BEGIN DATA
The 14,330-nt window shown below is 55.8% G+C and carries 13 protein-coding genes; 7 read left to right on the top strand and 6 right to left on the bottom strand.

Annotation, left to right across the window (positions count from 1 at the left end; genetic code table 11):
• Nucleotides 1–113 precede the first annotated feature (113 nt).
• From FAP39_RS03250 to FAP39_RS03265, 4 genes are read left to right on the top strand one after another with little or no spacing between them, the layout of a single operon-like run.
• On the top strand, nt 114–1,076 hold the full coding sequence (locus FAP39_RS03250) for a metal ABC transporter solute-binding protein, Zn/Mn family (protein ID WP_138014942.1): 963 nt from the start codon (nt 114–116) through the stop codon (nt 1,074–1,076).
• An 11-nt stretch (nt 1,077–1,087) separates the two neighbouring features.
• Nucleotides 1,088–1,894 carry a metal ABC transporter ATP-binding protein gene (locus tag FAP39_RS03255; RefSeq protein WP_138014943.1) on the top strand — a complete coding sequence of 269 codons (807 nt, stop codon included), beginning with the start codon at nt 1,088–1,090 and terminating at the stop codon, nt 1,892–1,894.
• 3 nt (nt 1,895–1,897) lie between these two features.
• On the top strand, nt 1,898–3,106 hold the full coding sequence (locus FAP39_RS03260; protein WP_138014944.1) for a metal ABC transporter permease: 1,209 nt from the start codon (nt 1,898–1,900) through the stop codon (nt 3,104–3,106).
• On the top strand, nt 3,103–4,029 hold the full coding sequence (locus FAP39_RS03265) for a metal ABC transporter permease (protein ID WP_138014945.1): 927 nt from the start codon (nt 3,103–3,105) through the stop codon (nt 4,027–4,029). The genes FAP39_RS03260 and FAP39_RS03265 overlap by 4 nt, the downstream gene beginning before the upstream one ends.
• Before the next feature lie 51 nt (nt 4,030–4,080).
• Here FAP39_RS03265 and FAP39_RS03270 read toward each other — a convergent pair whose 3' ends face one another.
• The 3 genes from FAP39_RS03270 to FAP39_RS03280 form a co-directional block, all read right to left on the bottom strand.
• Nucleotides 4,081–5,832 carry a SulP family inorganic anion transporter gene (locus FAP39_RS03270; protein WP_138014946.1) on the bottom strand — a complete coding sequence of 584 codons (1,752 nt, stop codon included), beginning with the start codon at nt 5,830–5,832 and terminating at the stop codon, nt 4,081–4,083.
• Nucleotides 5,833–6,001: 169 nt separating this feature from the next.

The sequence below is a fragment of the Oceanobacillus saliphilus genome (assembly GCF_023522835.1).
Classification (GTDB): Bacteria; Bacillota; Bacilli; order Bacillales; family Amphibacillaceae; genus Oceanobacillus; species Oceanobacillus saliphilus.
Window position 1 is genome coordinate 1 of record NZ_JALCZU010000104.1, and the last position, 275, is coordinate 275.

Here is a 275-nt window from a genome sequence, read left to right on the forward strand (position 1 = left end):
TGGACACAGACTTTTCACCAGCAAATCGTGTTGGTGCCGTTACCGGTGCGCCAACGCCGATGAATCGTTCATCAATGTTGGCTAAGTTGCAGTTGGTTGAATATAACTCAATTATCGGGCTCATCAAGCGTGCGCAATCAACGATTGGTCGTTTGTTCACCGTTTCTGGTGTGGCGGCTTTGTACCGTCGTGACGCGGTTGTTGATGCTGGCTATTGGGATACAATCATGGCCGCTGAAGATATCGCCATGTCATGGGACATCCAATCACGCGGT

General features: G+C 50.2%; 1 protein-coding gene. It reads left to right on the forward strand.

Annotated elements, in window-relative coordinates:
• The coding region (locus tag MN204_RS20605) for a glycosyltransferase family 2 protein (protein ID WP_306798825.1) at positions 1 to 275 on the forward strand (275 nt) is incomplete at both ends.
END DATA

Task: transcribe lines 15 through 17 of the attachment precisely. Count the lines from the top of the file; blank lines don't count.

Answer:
• Nucleotides 5,833–6,001: 169 nt separating this feature from the next.

The sequence below is a fragment of the Oceanobacillus saliphilus genome (assembly GCF_023522835.1).
Classification (GTDB): Bacteria; Bacillota; Bacilli; order Bacillales; family Amphibacillaceae; genus Oceanobacillus; species Oceanobacillus saliphilus.